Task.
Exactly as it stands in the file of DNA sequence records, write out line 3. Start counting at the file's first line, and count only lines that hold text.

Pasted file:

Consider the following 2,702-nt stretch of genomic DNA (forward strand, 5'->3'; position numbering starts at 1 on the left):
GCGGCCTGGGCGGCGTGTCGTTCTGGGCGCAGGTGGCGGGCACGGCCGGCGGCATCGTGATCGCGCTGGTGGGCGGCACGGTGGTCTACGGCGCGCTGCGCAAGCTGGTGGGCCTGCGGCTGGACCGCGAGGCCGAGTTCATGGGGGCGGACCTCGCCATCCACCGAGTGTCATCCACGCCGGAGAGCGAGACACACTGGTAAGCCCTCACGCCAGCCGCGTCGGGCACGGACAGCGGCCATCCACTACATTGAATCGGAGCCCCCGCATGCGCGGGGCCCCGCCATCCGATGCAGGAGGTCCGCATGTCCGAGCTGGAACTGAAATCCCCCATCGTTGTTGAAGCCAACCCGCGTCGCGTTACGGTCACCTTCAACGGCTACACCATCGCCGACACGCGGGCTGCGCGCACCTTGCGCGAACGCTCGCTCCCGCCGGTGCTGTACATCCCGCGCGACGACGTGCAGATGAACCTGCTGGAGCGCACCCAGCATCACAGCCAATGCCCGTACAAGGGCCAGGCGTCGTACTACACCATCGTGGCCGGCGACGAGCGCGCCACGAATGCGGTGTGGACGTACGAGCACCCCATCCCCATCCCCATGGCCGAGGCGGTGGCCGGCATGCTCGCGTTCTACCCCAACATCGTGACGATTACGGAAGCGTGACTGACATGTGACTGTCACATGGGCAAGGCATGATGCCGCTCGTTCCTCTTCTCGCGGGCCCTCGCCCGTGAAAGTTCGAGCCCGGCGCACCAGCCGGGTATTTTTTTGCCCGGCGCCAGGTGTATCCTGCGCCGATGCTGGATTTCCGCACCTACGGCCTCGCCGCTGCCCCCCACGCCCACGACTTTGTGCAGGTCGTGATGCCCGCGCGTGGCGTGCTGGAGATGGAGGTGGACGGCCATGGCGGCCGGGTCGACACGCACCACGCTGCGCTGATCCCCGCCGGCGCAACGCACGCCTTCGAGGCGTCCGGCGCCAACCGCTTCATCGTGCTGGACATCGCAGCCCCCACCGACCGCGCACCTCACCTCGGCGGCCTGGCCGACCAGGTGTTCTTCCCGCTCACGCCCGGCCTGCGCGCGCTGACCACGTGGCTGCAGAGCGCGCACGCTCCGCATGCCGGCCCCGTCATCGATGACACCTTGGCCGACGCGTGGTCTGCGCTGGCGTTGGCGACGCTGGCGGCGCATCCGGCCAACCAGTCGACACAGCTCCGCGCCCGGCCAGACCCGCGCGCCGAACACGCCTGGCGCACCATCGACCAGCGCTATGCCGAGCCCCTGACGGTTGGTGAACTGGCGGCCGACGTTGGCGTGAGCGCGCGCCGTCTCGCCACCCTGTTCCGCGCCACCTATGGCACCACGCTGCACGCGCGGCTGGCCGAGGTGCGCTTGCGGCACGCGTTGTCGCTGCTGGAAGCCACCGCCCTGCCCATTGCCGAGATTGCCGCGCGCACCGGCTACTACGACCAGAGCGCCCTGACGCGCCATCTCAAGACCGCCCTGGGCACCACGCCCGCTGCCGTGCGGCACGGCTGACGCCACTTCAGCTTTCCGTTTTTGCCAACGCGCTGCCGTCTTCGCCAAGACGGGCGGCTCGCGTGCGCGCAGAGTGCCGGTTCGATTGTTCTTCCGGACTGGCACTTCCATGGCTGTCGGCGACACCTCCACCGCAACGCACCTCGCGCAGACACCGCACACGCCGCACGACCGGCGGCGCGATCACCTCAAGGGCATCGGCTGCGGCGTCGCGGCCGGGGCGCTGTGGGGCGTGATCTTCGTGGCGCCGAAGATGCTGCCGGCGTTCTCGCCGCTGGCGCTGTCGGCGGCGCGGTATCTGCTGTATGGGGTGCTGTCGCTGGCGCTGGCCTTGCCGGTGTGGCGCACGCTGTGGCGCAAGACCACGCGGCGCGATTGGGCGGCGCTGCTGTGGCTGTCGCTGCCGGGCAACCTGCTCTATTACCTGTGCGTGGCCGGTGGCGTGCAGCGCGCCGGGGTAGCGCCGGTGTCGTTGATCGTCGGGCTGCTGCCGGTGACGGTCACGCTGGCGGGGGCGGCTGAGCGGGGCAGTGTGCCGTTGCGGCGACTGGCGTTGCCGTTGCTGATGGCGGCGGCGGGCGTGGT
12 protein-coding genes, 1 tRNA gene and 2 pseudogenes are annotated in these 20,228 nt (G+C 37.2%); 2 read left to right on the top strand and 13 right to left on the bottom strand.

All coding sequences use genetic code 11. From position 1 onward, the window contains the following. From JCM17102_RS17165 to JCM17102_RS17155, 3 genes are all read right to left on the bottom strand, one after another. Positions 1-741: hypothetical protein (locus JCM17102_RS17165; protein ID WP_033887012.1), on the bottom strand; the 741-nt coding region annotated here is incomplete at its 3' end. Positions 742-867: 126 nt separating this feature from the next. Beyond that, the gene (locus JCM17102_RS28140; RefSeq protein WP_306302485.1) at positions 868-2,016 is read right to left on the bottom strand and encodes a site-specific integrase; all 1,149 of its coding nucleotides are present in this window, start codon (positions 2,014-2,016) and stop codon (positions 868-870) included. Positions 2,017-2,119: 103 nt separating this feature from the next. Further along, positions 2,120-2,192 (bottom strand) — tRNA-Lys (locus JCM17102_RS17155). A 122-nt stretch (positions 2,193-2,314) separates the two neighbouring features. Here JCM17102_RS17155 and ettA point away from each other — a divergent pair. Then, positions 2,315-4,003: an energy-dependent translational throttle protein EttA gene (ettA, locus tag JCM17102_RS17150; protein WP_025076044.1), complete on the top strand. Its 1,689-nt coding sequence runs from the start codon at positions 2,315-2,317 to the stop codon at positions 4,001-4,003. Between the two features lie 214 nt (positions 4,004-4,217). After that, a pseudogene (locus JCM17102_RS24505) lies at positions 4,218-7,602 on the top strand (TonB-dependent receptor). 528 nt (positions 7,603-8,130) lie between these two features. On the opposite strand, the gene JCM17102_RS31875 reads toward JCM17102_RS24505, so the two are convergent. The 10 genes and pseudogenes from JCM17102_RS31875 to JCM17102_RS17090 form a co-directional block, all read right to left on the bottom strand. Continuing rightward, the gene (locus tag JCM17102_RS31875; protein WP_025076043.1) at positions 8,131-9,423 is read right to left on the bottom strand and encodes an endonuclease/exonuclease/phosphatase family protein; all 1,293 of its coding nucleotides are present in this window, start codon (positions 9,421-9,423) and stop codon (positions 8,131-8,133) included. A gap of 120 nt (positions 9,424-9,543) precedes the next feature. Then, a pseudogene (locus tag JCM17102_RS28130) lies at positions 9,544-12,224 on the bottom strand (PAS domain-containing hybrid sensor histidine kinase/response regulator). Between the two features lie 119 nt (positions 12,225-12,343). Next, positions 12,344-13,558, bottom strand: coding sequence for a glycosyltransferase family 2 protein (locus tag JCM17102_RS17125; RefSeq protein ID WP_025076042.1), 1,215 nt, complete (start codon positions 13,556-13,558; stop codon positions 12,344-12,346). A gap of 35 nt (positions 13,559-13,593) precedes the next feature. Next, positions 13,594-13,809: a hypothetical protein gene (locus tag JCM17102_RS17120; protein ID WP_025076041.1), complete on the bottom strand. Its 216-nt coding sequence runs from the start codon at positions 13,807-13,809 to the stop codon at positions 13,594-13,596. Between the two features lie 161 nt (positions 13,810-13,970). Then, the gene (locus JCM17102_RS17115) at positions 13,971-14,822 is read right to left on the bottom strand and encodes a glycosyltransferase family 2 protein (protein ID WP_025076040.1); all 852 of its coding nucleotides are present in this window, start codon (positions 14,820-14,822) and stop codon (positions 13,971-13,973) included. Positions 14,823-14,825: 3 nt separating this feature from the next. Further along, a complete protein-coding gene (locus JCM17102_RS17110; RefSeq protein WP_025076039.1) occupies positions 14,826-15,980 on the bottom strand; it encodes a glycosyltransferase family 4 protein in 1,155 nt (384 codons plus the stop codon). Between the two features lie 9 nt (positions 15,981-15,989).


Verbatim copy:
12 protein-coding genes, 1 tRNA gene and 2 pseudogenes are annotated in these 20,228 nt (G+C 37.2%); 2 read left to right on the top strand and 13 right to left on the bottom strand.